|Aspect-oriented technology for dependable operating systems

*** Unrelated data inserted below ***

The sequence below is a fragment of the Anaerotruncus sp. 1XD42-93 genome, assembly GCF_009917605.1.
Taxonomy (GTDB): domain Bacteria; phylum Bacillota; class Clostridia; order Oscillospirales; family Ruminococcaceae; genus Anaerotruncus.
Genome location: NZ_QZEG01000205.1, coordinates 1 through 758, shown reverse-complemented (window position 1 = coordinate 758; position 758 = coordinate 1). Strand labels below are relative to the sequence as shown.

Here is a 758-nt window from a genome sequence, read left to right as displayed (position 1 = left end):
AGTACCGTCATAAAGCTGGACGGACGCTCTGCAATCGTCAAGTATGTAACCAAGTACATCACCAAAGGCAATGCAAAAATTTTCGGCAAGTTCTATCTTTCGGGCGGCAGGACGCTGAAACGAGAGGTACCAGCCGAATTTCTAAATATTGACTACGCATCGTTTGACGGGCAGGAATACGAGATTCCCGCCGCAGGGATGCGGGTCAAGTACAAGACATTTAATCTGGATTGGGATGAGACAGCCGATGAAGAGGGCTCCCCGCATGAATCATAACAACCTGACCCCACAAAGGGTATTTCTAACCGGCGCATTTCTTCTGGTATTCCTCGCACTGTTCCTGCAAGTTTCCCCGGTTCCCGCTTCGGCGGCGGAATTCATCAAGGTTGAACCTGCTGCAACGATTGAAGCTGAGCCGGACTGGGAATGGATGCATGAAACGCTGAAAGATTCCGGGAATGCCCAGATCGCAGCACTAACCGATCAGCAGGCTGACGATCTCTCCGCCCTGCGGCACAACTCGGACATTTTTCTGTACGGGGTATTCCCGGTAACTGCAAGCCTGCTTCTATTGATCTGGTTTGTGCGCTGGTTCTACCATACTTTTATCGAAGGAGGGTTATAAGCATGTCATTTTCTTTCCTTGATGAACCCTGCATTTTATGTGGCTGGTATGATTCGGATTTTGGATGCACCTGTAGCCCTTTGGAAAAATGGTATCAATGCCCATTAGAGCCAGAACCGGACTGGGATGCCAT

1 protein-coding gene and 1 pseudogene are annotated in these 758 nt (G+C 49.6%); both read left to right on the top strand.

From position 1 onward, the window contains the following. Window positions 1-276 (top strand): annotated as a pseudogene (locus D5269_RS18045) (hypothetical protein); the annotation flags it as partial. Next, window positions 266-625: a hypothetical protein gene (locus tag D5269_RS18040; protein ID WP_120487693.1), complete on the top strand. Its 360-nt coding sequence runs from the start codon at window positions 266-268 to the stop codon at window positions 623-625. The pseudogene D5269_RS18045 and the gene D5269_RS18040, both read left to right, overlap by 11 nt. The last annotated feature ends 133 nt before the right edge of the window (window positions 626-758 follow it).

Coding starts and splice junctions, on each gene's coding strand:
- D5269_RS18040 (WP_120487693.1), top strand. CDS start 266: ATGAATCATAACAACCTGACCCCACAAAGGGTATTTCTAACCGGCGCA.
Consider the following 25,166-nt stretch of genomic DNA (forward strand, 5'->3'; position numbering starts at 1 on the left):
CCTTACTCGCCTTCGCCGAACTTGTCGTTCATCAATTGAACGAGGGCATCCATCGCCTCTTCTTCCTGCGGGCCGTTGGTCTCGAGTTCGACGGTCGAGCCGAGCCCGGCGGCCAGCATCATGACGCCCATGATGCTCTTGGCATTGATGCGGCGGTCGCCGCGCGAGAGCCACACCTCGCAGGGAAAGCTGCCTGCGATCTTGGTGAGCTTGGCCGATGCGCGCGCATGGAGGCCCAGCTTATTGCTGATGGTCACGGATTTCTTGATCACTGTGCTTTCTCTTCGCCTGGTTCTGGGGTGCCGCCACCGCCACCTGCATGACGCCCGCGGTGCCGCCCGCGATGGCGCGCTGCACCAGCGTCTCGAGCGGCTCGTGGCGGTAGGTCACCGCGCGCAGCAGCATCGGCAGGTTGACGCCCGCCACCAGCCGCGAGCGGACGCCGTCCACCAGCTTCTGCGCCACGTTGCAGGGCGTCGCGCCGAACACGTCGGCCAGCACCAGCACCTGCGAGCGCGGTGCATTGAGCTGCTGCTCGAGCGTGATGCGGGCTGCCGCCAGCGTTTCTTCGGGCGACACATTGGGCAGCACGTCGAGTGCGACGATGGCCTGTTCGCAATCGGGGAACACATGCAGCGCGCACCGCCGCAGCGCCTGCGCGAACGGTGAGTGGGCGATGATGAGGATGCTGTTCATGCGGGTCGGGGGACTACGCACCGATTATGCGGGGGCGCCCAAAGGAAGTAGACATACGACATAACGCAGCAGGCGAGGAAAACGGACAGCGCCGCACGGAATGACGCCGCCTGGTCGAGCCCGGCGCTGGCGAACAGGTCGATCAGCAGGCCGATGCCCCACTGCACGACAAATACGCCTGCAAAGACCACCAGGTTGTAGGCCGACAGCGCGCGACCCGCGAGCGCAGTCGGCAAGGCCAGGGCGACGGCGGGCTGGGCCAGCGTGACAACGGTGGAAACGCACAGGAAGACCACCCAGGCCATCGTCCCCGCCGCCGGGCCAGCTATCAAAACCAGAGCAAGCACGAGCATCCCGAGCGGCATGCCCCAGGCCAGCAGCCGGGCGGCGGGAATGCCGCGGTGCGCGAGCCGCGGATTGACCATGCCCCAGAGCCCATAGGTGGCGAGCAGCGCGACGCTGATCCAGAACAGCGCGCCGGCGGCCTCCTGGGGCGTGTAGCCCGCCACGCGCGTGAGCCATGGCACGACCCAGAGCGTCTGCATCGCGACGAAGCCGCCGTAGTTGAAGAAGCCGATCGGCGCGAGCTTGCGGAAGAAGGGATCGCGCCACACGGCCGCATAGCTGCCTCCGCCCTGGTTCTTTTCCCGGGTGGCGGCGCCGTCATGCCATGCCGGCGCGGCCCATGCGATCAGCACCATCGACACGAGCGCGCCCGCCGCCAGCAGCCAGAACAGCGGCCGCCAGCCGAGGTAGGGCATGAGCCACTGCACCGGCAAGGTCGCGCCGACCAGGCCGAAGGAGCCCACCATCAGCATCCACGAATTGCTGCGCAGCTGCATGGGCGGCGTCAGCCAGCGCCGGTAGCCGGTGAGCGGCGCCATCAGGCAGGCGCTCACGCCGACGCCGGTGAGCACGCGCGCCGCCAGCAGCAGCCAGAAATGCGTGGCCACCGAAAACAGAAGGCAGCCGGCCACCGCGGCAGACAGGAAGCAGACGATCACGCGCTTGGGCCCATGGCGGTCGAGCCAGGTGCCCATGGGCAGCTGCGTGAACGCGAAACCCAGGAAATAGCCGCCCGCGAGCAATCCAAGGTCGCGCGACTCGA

|Modern computer devices exhibit transient hardware faults that disturb the electrical behavior but do not cause permanent physical damage to the devices. Transient faults are caused by a multitude of sources, such as fluctuation of the supply voltage, electromagnetic interference, and radiation from the natural environment. Therefore, dependable computer systems must incorporate methods of fault tolerance to cope with transient faults. Software-implemented fault tolerance represents a promising approach that does not need expensive hardware redundancy for reducing the probability of failure to an acceptable level. This thesis focuses on software-implemented fault tolerance for operating systems because they are the most critical pieces of software in a computer system: All computer programs depend on the integrity of the operating system. However, the C/C++ source code of common operating systems tends to be already exceedingly complex, so that a manual extension by fault tolerance is no viable solution. Thus, this thesis proposes a generic solution based on Aspect-Oriented Programming (AOP). To evaluate AOP as a means to improve the dependability of operating systems, this thesis presents the design and implementation of a library of aspect-oriented fault-tolerance mechanisms. These mechanisms constitute separate program modules that can be integrated automatically into common off-the-shelf operating systems using a compiler for the AOP language. Thus, the aspect-oriented approach facilitates improving the dependability of large-scale software systems without affecting the maintainability of the source code. The library allows choosing between several error-detection and error-correction schemes, and provides wait-free synchronization for handling asynchronous and multi-threaded operating-system code. This thesis evaluates the aspect-oriented approach to fault tolerance on the basis of two off-the-shelf operating systems. Furthermore, the evaluation also considers one user-level program for protection, as the library of fault-tolerance mechanisms is highly generic and transparent and, thus, not limited to operating systems. Exhaustive fault-injection experiments show an excellent trade-off between runtime overhead and fault tolerance, which can be adjusted and optimized by fine-grained selective placement of the fault-tolerance mechanisms. Finally, this thesis provides evidence for the effectiveness of the approach in detecting and correcting radiation-induced hardware faults: High-energy particle radiation experiments confirm improvements in fault tolerance by almost 80 percent.
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